1. The non-tech investor
These types of investors may not fully understand the technology behind your idea but will have plenty to say about your product, market, and business model. They will form their own opinions and assumptions based on their experience, which you may or may not agree with.
Try to move the conversation away from these assumptions. Instead, talk facts and make sure your value proposition is clearly communicated. There’s often a time for questions at the end of most pitches, but try to encourage questions throughout your presentation. This way, the investor doesn’t get lost early on, and you can clarify whatever it is they don’t understand so they can follow the rest of your presentation.
Also, try to consider different ways of communicating your idea. For some investors, what you say has the most impact, for others, it will be the visuals and graphics on the slides that help them to understand . A physical prototype would be a very effective way of showcasing your idea.
2. The skint investor
Maybe this investor’s pockets were turned out by a startup that didn’t quite work or they’ve ploughed further investment into a rising star. Either way, not all investors will have cash money on tap. They will, however, want to see what’s around the corner in a rapidly changing world even if it’s just to appear active in the market in front of their peers.
Keep them on the side and pitch to them as practice. Remember that most investors mingle with other investors, so word will spread. Just be aware that they have no intention of investing money in you right now, so avoid wasting too much time with these types of investors.
3. The detail investor
These types of investors want to know every detail about your business, even details explaining exactly what your business will look like five years down the line.
Of course, investors want to see a five-year forecast, and they expect this to look realistic. But you can’t see into the future and have all the details, so explain how you plan to get there but try to stay away from the tiny details. You can’t be certain about where your business will be in five years’ time because, as a startup, you’ll face many challenges and turning points.
Showing that you understand this should make it clear to investors that you know what you’re up against and that you’re happy to adapt in order to succeed.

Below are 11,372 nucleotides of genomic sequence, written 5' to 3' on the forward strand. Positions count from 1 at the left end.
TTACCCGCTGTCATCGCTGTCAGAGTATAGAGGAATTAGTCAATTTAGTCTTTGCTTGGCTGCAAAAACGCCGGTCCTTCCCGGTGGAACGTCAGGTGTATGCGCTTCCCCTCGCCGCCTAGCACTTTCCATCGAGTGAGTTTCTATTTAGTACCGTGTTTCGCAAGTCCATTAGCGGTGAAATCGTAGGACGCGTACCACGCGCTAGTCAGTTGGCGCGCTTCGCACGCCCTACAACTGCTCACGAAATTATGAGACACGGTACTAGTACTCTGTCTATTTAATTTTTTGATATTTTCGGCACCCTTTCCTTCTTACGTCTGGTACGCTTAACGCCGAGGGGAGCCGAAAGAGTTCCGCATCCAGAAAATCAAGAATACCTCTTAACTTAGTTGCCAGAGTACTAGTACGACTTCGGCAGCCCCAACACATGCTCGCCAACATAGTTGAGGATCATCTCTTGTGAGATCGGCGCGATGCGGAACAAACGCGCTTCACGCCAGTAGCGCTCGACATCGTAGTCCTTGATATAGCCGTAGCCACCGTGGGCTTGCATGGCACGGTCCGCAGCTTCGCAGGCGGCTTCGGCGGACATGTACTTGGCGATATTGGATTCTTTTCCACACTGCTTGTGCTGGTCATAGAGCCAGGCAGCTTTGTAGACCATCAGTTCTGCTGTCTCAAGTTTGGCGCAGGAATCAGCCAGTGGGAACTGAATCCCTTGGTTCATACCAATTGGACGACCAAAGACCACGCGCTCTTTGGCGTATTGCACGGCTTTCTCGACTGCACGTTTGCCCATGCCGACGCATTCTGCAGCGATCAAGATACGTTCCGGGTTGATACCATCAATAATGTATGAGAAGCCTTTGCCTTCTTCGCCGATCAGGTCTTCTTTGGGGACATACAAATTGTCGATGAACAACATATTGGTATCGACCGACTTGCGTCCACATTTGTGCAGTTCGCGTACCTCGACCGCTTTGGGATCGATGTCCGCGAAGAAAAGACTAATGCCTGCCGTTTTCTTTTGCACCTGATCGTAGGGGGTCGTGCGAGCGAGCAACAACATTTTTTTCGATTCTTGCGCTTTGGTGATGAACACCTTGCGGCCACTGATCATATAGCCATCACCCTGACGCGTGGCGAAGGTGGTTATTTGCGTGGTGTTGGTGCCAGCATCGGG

4. The sheep investor
These investors are worth maintaining a good relationship with. They can give you some great feedback and advice that could potentially help you. The only problem with these types of investors is that before they consider investing in your startup, they want other types of investors to invest in you first.
It’s worth finding out about what they’re unsure of and whether or not you could smooth them over. You may want to start by finding other investors, while keeping a strong relationship with these investors, as they might become useful to you once you have your first angels on board.
5. The helpful investor
If you come across a helpful investor, you’ve struck gold! They want you to succeed and, for this reason, they are extremely helpful.
However, before investing, they will typically want to see more traction from your business, which is great. If someone with experience in your market has found a slight flaw in your business during these early stages, you can fix it and prevent wasting money launching an inferior product.
Maintain a good relationship with this type of investor and listen to their advice to help grow your startup.
6. The greedy investor
Not all investors agree with the first valuation that’s brought to the table, and they might ask for more equity than you proposed. There’s nothing wrong with negotiating, but take your time before signing any deals and ask them to explain how they reached their valuation. Then, you can address any flaws or issues they might have with your business plan.
Look a bit closer at your value proposition and see if there are any changes you can make which will help you gain a higher valuation before fundraising. It would also be wise to seek some outside advice to help you prepare and defend your offer to these types of investors. Don’t go with the first investor you find, keep your options open, go to meetings, and see what other investors can offer you.
7. The doubtful investor
These investors might show interest in your business, but doubt you as a founder, which can feel pretty personal. Rise above their perceptions rather than getting angry. Find out if there are any reasonable concerns they have and try to implement some changes that may reduce these.
If their doubts are unreasonable, don’t take it personally and count yourself lucky you didn’t go into business together. Carry on looking for an alternative, more suitable investor.